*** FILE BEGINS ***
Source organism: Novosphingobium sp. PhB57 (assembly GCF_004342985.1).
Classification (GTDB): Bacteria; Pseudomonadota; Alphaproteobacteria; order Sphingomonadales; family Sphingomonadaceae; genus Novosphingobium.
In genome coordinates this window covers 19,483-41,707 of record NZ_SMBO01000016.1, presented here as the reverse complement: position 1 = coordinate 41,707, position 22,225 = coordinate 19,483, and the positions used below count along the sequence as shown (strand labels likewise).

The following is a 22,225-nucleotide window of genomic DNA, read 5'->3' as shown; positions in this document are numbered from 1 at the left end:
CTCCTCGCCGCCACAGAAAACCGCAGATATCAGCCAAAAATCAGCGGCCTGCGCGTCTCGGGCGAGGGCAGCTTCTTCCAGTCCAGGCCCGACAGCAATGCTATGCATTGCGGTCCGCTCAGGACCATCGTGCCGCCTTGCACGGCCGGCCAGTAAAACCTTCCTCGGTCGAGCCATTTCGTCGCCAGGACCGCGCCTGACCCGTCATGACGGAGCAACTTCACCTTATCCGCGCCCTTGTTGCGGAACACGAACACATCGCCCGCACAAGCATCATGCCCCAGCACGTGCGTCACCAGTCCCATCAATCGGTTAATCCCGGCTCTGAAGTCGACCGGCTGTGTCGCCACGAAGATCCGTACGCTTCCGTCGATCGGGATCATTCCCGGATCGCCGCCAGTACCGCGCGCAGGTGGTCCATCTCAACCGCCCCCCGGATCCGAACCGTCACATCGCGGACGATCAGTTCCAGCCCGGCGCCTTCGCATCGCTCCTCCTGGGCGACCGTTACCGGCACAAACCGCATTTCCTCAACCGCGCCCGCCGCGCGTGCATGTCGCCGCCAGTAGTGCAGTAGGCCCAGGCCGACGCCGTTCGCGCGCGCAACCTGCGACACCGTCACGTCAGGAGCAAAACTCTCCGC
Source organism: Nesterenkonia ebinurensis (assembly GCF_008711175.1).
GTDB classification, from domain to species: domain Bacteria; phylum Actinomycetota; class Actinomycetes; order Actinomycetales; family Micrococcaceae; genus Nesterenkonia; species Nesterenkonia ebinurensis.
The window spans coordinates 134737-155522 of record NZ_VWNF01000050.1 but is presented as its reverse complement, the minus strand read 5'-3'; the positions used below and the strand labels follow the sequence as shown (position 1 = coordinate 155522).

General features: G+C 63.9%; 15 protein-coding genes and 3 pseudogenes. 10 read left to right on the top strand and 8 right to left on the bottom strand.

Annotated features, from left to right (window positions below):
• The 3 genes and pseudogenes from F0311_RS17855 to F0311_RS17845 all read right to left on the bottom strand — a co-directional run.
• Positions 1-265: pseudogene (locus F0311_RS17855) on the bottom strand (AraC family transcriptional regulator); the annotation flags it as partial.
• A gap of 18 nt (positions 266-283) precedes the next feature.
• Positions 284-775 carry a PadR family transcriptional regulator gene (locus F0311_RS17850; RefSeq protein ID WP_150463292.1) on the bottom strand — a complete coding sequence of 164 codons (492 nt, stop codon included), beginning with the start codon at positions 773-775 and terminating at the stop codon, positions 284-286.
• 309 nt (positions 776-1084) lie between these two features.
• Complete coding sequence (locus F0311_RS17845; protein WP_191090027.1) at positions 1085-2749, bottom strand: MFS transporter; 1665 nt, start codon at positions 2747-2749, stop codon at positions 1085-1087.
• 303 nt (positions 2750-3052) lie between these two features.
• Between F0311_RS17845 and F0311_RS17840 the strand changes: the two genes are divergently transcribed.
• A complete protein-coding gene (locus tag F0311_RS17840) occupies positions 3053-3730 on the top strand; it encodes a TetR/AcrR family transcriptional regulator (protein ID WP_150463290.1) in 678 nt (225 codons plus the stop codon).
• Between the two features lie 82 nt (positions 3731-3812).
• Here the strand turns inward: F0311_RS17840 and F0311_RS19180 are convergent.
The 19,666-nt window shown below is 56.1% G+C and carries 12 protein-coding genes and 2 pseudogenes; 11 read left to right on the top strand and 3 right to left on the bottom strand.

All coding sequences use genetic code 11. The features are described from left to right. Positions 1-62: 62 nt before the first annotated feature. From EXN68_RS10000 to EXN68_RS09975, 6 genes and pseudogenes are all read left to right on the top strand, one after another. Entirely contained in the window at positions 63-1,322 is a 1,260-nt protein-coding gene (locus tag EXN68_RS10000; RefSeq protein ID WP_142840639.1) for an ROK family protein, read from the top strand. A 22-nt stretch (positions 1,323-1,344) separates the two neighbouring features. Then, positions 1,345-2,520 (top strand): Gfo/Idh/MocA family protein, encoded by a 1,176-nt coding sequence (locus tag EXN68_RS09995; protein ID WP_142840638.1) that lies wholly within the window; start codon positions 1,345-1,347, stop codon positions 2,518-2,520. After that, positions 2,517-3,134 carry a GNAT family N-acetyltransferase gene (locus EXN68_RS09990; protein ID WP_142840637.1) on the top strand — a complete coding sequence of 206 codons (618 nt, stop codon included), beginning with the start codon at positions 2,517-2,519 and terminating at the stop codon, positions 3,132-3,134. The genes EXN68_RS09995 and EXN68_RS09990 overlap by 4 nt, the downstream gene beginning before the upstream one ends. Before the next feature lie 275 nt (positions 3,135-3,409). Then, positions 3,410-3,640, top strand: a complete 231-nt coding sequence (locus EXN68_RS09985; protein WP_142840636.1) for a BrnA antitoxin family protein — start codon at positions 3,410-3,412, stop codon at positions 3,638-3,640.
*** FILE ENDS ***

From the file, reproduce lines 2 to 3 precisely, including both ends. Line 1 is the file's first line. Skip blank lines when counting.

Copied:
Classification (GTDB): Bacteria; Pseudomonadota; Alphaproteobacteria; order Sphingomonadales; family Sphingomonadaceae; genus Novosphingobium.
In genome coordinates this window covers 19,483-41,707 of record NZ_SMBO01000016.1, presented here as the reverse complement: position 1 = coordinate 41,707, position 22,225 = coordinate 19,483, and the positions used below count along the sequence as shown (strand labels likewise).